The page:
In a development that could accelerate architectural deployment of see-through surfaces with embedded circuitry, researchers from the Tokyo Institute of Technology have greatly improved the processing speed of transparent semiconductors, according to a report in the Nov. 25 issue of the journal Nature.
The new technology, an indium gallium zinc oxide mixture that can be deposited on plastic, is transparent and has the potential to perform between one and three orders of magnitude better than today's plastic transistors. The development is expected to greatly accelerate development of see-through displays and electronic paper, both of which require semiconductor devices that are transparent and flexible.
The Tokyo team says the material is also easy to manufacture and should be relatively inexpensive top manufacture, making it suitable for flat expanses of electronics such as massive display surfaces or walls with embedded networking, processors or controls. It can be applied in a very thin coating to a sheet of plastic at room temperature, the researchers said, meaning it could eventually be adapted to a variety of flexible, lightweight, shock resistant electronics, including flexible displays, electronic paper and wearable computers. The researchers added that the manufacturing process is environmentally friendly.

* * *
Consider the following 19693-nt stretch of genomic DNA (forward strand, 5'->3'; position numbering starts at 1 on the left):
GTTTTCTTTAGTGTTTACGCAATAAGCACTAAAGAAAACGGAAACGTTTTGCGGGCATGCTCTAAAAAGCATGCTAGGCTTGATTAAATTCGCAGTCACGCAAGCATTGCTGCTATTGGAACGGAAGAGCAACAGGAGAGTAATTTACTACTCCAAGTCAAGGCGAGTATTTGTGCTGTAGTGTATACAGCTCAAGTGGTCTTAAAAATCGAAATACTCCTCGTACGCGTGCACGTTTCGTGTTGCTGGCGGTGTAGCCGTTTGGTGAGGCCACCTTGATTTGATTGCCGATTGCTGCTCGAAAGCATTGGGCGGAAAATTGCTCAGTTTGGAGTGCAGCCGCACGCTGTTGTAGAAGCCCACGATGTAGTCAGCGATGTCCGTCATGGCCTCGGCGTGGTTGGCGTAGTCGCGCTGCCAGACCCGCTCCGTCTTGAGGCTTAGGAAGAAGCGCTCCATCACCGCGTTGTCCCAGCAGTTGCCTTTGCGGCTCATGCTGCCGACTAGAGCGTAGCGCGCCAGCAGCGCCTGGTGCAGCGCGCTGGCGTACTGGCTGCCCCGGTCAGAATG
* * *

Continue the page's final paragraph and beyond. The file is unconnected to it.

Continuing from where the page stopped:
The researchers produced a semiconductor that has a carrier mobility of 10 square centimeters per volt second. Carrier mobility is a measure of how easily electricity moves through a material. Plastic semiconductors have carrier mobilities as high as 1 square centimeter per volt second, while the crystalline silicon used in typical computer chips has a carrier mobility of 1,500.
In the initial report in Nature, the research team said the transparent semiconductor could be used practically in two to four years.